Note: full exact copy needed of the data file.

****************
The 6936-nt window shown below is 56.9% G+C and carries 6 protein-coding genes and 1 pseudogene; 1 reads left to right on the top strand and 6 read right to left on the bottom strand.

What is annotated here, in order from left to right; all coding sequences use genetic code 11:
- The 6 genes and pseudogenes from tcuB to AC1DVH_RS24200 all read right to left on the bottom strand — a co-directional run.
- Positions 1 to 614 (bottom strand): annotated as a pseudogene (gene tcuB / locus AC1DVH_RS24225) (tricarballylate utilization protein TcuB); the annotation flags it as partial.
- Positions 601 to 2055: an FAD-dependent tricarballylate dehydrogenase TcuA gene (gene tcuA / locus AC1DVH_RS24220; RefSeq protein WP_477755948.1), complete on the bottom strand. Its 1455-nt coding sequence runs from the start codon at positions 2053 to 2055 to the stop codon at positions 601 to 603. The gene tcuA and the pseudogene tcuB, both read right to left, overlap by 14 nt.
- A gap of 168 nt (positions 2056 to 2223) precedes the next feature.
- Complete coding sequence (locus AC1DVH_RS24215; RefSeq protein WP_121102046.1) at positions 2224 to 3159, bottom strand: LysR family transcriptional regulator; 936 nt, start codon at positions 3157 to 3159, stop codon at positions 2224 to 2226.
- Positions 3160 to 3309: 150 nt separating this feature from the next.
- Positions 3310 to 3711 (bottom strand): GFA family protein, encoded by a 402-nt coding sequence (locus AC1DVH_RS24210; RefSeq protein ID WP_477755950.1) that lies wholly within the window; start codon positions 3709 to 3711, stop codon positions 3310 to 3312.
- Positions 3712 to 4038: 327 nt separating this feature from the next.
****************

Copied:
The 6936-nt window shown below is 56.9% G+C and carries 6 protein-coding genes and 1 pseudogene; 1 reads left to right on the top strand and 6 read right to left on the bottom strand.

What is annotated here, in order from left to right; all coding sequences use genetic code 11:
- The 6 genes and pseudogenes from tcuB to AC1DVH_RS24200 all read right to left on the bottom strand — a co-directional run.
- Positions 1 to 614 (bottom strand): annotated as a pseudogene (gene tcuB / locus AC1DVH_RS24225) (tricarballylate utilization protein TcuB); the annotation flags it as partial.
- Positions 601 to 2055: an FAD-dependent tricarballylate dehydrogenase TcuA gene (gene tcuA / locus AC1DVH_RS24220; RefSeq protein WP_477755948.1), complete on the bottom strand. Its 1455-nt coding sequence runs from the start codon at positions 2053 to 2055 to the stop codon at positions 601 to 603. The gene tcuA and the pseudogene tcuB, both read right to left, overlap by 14 nt.
- A gap of 168 nt (positions 2056 to 2223) precedes the next feature.
- Complete coding sequence (locus AC1DVH_RS24215; RefSeq protein WP_121102046.1) at positions 2224 to 3159, bottom strand: LysR family transcriptional regulator; 936 nt, start codon at positions 3157 to 3159, stop codon at positions 2224 to 2226.
- Positions 3160 to 3309: 150 nt separating this feature from the next.
- Positions 3310 to 3711 (bottom strand): GFA family protein, encoded by a 402-nt coding sequence (locus AC1DVH_RS24210; RefSeq protein ID WP_477755950.1) that lies wholly within the window; start codon positions 3709 to 3711, stop codon positions 3310 to 3312.
- Positions 3712 to 4038: 327 nt separating this feature from the next.